As we already know, SARS is not self-existent; it is a unit in the Police Force. As such, officers in the disbanded unit will be transferred to other units, thus retaining them as members of the Force. They will undoubtedly operate with the same character.
The truth is that the whole Police Force needs to be overhauled. For instance, the officer that shot and killed Jimoh Isiaka during the #EndSARS Protest in Ogbomoso was not from SARS. Gone are the days when the Force enlisted passionate young people. Not a few of the present crop of policemen are doing the job for want of a better choice. That explains why many officers are unhappy when they see someone that appears to be doing well.
The squalor in the Police College has become an open secret and one wonders how officers trained under such squalid conditions are expected to be happy to secure other citizens.
Quite unfortunately, it is not just a police problem. Earlier in the week, a truck parked on what was supposed to be the fast lane at the popular Mobil Junction leading to Oluyole Estate. Not only did the truck obstinately obstruct traffic, some youths were beside it dancing right there on the road. It was just around 6:50 when people were returning from work. They were marketing a certain “bitters” which was relatively new in the market. They rebuffed my efforts to make them realize that they were wrong to have blocked the road. “Motor wey big pass your own don pass here, oga dey go”, some of them told me as they started banging on my car.
It may not be wrong to infer that from politicians to policemen, community and religious leaders; it is with relentless vigour that people use their positions as tools of oppression and enrichment.
That explains why internet fraudsters suddenly became the prime target of SARS officers. Policemen want money and since Yahoo Boys are cashing out illegitimately, police officers have taken it upon themselves to get a piece of the cake.
Who would blame the policemen? The dilapidation in the average police barrack is more than enough to becloud the vision and competence of even the most upright man in the force. Hardly can any officer living in such an environment give peak performance at work. And sadly, years ago, the Police, SARS inclusive became a tool often deployed by big men to harass people and settle scores.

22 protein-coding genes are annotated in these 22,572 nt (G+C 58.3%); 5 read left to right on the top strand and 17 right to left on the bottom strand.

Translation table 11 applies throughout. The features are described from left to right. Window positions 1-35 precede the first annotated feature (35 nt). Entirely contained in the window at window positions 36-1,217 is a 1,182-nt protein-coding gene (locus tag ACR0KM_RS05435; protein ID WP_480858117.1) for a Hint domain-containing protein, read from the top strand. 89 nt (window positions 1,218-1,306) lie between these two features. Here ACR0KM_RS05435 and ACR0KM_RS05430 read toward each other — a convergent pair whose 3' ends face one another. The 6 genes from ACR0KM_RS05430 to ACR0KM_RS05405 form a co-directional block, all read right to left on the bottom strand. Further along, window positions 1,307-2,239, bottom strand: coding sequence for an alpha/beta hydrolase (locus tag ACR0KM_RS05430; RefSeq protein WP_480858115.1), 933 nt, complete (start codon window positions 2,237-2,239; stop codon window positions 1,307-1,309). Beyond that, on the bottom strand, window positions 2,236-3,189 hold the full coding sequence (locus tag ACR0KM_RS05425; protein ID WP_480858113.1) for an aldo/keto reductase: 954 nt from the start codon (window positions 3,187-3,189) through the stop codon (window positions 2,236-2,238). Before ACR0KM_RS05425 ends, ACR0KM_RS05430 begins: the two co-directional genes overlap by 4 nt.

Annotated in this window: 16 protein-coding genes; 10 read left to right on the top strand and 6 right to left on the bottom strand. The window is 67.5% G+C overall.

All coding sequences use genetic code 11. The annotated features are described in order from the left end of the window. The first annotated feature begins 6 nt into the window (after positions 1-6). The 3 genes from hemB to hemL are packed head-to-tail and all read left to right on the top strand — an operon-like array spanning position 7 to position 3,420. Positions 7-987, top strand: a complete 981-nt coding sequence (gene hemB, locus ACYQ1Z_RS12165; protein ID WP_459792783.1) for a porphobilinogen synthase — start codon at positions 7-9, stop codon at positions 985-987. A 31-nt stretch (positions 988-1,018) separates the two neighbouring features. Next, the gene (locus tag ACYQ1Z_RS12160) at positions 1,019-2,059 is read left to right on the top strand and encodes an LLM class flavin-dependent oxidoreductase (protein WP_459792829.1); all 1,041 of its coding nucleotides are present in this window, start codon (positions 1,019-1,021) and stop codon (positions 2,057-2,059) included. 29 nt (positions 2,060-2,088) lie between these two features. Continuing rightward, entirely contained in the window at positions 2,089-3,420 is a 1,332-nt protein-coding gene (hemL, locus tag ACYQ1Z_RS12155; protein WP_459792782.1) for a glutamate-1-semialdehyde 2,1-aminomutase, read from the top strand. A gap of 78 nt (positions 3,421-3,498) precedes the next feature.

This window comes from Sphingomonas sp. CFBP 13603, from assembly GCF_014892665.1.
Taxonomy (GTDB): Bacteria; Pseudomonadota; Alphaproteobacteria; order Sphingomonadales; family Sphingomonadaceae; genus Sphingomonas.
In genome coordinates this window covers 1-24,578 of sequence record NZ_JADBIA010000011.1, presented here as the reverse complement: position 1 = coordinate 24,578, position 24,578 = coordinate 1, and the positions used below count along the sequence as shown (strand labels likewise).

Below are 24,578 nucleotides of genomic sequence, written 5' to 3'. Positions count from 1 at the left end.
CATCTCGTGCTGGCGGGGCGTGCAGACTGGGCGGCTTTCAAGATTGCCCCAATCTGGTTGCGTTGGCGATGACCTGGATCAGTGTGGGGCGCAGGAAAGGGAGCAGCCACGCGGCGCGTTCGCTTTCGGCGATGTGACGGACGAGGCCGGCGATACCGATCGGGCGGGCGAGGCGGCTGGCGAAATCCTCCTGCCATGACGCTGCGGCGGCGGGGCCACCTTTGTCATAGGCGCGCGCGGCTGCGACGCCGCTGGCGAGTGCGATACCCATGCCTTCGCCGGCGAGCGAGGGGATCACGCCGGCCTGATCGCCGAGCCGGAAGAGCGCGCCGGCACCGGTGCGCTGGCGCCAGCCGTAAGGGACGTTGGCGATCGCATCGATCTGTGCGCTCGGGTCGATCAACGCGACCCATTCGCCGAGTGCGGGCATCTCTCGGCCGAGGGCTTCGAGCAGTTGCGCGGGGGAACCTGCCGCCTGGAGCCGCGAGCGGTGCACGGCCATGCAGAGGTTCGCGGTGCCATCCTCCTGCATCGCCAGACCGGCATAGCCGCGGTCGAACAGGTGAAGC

So when SARS started arresting fraudsters, no one bothered to ask whether powers of the Economic and Financial Crimes Commission (EFCC) were being usurped or whether the Police Anti-Fraud Unit had become extraordinarily useless to the point of not being able to handle internet fraud.
Given the same opportunity under the same conditions, many of the #EndSARS protesters and by extension, average Nigerians would fare worse than the people they are protesting against. So, it is not just the Police Force that needs reforms, the government of Nigeria at all levels, and every Nigerian needs to be reformed and re-orientated in one way or the other.
While we look towards ending police brutality once and for all, we also need to look into other forms of abuse that have impeded Nigeria’s progress thus far. For instance, the Manager who will not employ a female applicant unless she warms his bed, the female student who is willing to give sex in exchange for good grades, the lecturer who is willing to aid such student, the civil servant who will not move a file unless he gets a tip and the electorate who sell their votes to the highest bidder are all as bad as the police officers we are all criticizing.
Sir Winston Churchill once said “if you are going through hell, keep going”. The youth have channeled a course and with the assurance that there is always light at the end of the tunnel, the journey into a better Nigeria seems to have only just begun.